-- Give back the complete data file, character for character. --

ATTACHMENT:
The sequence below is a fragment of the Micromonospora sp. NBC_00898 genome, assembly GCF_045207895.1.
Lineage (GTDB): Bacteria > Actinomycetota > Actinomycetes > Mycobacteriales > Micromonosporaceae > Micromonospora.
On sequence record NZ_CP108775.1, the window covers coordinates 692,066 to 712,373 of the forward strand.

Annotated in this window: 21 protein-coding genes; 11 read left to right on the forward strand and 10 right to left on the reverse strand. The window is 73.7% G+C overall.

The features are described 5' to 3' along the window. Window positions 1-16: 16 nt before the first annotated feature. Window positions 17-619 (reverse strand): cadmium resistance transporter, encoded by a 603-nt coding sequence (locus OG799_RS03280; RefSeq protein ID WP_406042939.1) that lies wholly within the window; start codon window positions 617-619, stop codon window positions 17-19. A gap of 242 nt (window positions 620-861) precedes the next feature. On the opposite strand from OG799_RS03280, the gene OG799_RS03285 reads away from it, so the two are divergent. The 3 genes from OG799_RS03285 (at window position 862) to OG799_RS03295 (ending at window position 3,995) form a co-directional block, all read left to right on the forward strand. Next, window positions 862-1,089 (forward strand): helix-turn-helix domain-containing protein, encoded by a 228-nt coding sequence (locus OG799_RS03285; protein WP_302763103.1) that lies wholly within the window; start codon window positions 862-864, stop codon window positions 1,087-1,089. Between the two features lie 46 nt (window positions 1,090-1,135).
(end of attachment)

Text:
The sequence below is a fragment of the Micromonospora sp. NBC_00898 genome, assembly GCF_045207895.1.
Lineage (GTDB): Bacteria > Actinomycetota > Actinomycetes > Mycobacteriales > Micromonosporaceae > Micromonospora.
On sequence record NZ_CP108775.1, the window covers coordinates 692,066 to 712,373 of the forward strand.

Annotated in this window: 21 protein-coding genes; 11 read left to right on the forward strand and 10 right to left on the reverse strand. The window is 73.7% G+C overall.

The features are described 5' to 3' along the window. Window positions 1-16: 16 nt before the first annotated feature. Window positions 17-619 (reverse strand): cadmium resistance transporter, encoded by a 603-nt coding sequence (locus OG799_RS03280; RefSeq protein ID WP_406042939.1) that lies wholly within the window; start codon window positions 617-619, stop codon window positions 17-19. A gap of 242 nt (window positions 620-861) precedes the next feature. On the opposite strand from OG799_RS03280, the gene OG799_RS03285 reads away from it, so the two are divergent. The 3 genes from OG799_RS03285 (at window position 862) to OG799_RS03295 (ending at window position 3,995) form a co-directional block, all read left to right on the forward strand. Next, window positions 862-1,089 (forward strand): helix-turn-helix domain-containing protein, encoded by a 228-nt coding sequence (locus OG799_RS03285; protein WP_302763103.1) that lies wholly within the window; start codon window positions 862-864, stop codon window positions 1,087-1,089. Between the two features lie 46 nt (window positions 1,090-1,135).